Lessons on Friendship
When I was young, maybe 9 or 10, I can remember sitting next to my mom on her bed and crying over another disagreement with a friend. Looking back, it’s easy to only remember these times, because they seemed so frequent. I was a sensitive kid, I was new to the neighborhood, I had a little brother on a street dominated by girls. Whatever had happened this particular instance doesn’t really matter, and I don’t even remember it. What matters and what sticks with me is the suggestion she shared as I sniffled and snotted in her lap during bedtime.
She said that maybe it was time for me to branch out. A tree doesn’t have just one branch, it has many branches, and maybe I should expand my surroundings and find some new friends. This was a hugely novel concept for me at the time. New friends?! No way! I had a best friend, and when you are 9 or 10, best friendship means everything. I hated the idea, but eventually I did that. I spread myself out a bit and found new friends in new places and so when trouble arose with this best friendship, I had other places to turn to for companionship.
Fast forward about a dozen years, and I am again crying to my mother. A friendship seems to be broken, fallen apart. I’ve got my own small child, but my mom continues to offer me a spot on her bed to sniffle, snuffle and share. This woman has been one of my best friends for years. Age and maturity, and that wisdom my mom shared, mean that I can have more than one best friend without the world crashing down. She came to me during a dark time in my life, and I shared with her things I couldn’t tell anyone then, my shame and fear, my hopes and dreams. We were there for each other through pregnancies and relationships and all these major life changes, but I felt like a divide grew between us, one too deep to cross.
My mom, again, shared her wisdom. She told me that just because this friend was moving out of my life doesn’t mean that she wasn’t meant to be in it or that anything was wrong, just that sometimes we only need people for so long and then things change. These people, these friendships, do not lose their importance in your life because the friendship has ended, because we are forever changed by them.
That last conversation with my mom happened several years ago and I can’t stop thinking about it. The truth is, this particular best friend is in the process of moving many states away. We said our goodbyes the other morning, with lots of memories and a few tears.
I listened to my mom both times. This friend and I lived with distance, going months (I think it was only months) not even talking at all, being purposefully absent from each others’ lives. But eventually, we grew close again. Life happens and people change, and I realized that the universe still wants us together. For lack of a better way to say it, we’ve still got purpose together.
Are some of those things that caused that gap between us still there? Maybe, but it doesn’t even matter. Friendship, even best friendship, doesn’t mean that you never disagree. It doesn’t even mean that you don’t disagree on some big things. It means that at the end of the day you realize that this person is that important to you, you love them that much, that these differences don’t even matter. The love and the memories and the years that you share create a bridge between you, and if they’re supposed to be in your life, they will be.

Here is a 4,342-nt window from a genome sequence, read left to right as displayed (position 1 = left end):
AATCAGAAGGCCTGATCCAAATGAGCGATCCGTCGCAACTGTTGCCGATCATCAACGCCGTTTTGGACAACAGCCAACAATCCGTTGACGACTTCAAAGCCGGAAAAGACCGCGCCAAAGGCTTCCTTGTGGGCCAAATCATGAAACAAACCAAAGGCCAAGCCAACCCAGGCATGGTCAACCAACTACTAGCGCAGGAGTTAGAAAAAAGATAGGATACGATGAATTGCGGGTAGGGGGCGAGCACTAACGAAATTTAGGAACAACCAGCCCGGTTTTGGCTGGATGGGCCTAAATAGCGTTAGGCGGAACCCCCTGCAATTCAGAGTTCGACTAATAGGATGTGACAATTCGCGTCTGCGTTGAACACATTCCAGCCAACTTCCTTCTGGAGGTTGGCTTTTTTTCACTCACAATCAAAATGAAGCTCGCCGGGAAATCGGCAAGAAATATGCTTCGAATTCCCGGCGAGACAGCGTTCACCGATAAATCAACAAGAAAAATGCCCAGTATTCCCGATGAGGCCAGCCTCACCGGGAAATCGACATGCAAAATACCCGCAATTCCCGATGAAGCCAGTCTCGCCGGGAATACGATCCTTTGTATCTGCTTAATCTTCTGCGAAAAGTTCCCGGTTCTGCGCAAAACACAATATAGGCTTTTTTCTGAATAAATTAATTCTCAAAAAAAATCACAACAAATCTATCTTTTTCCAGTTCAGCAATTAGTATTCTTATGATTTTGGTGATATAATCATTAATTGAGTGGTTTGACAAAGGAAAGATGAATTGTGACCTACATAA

My son is still little. I hope some of this can be transmitted to him, though I know that he’ll struggle with friendships anyway. I hope I’m prepared when he comes to me in tears, and that I can handle it as well as my mom did. He’s had fights and disagreements and upset feelings with friends already. I sometimes ask him if this argument, this disagreement, these hurt feelings, are worth losing someone that he’s loved for so many years already. You know, trying to keep it in perspective. Being six can be really tough, much like being in your twenties.
I think the answer to that question for me and this friend is definitely no, it’s not worth losing. I’ve branched out, I’ve got lots of friends, even lots of best friends, and I know in my heart that she’s supposed to be one of them. Our friendship changes as we change, as our lives change, and that’s a wonderful thing.
Thank you Kim, for inspiring this post. I look forward to sharing so many more years with you, and I could not have made it without you.
About Shaina Charron
Shaina Charron has lived in Rochester for 25 years. She is the mother of one four and a half year old little boy. She spends her days trying to gratefully fill her roles as a mom, daughter, sister, friend, student, and employee. In January 2010 she left a full-time job of two years in order to spend more time with her child and return to college. She is currently earning her Liberal Arts Associates Degree and planning a transfer to a four year school where she can study social work.
Shaina enjoys spending time with her family and their beloved pets, crafting, reading (her favorites are the Outlander series by Diana Gabaldon and Harry Potter by J.K. Rowling), eating and cooking (mostly vegetarian, though occasionally gluten free and vegan as well), spending time with friends, and being outside in nature.
As a mother, she’s found breastfeeding, bed-sharing and gentle discipline to be the best fit for her child. She dreams about the beach in Florida, living in a cabin in the woods, and taking a cross country trip without any sort of time or financial restraints. She is looking forward to sharing her adventures with you.